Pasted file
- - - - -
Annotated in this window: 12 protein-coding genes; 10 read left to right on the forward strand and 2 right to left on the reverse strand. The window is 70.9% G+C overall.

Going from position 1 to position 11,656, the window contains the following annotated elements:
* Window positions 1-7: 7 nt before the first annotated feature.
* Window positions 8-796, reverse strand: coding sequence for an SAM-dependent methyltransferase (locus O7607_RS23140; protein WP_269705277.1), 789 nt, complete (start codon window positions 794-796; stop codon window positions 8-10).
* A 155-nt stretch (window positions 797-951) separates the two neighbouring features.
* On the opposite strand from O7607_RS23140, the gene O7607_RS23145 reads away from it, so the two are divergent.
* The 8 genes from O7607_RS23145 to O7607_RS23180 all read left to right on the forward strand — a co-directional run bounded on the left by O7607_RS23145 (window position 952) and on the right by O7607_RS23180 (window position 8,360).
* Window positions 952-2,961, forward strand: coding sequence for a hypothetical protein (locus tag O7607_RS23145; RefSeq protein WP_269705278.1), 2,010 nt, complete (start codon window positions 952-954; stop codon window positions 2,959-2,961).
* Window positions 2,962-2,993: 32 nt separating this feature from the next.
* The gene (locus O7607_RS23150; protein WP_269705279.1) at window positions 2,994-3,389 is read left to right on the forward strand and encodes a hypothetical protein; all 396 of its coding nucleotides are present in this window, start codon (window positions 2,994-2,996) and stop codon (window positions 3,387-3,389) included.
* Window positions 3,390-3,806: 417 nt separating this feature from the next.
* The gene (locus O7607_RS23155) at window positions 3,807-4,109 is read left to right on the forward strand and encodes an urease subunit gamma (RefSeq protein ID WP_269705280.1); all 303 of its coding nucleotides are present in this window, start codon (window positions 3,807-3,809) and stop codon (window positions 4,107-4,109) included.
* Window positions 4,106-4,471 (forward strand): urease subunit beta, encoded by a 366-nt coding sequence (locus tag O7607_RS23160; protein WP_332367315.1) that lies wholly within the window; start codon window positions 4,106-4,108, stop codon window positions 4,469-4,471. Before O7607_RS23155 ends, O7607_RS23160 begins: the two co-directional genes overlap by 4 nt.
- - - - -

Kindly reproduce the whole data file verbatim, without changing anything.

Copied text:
Annotated in this window: 12 protein-coding genes; 10 read left to right on the forward strand and 2 right to left on the reverse strand. The window is 70.9% G+C overall.

Going from position 1 to position 11,656, the window contains the following annotated elements:
* Window positions 1-7: 7 nt before the first annotated feature.
* Window positions 8-796, reverse strand: coding sequence for an SAM-dependent methyltransferase (locus O7607_RS23140; protein WP_269705277.1), 789 nt, complete (start codon window positions 794-796; stop codon window positions 8-10).
* A 155-nt stretch (window positions 797-951) separates the two neighbouring features.
* On the opposite strand from O7607_RS23140, the gene O7607_RS23145 reads away from it, so the two are divergent.
* The 8 genes from O7607_RS23145 to O7607_RS23180 all read left to right on the forward strand — a co-directional run bounded on the left by O7607_RS23145 (window position 952) and on the right by O7607_RS23180 (window position 8,360).
* Window positions 952-2,961, forward strand: coding sequence for a hypothetical protein (locus tag O7607_RS23145; RefSeq protein WP_269705278.1), 2,010 nt, complete (start codon window positions 952-954; stop codon window positions 2,959-2,961).
* Window positions 2,962-2,993: 32 nt separating this feature from the next.
* The gene (locus O7607_RS23150; protein WP_269705279.1) at window positions 2,994-3,389 is read left to right on the forward strand and encodes a hypothetical protein; all 396 of its coding nucleotides are present in this window, start codon (window positions 2,994-2,996) and stop codon (window positions 3,387-3,389) included.
* Window positions 3,390-3,806: 417 nt separating this feature from the next.
* The gene (locus O7607_RS23155) at window positions 3,807-4,109 is read left to right on the forward strand and encodes an urease subunit gamma (RefSeq protein ID WP_269705280.1); all 303 of its coding nucleotides are present in this window, start codon (window positions 3,807-3,809) and stop codon (window positions 4,107-4,109) included.
* Window positions 4,106-4,471 (forward strand): urease subunit beta, encoded by a 366-nt coding sequence (locus tag O7607_RS23160; protein WP_332367315.1) that lies wholly within the window; start codon window positions 4,106-4,108, stop codon window positions 4,469-4,471. Before O7607_RS23155 ends, O7607_RS23160 begins: the two co-directional genes overlap by 4 nt.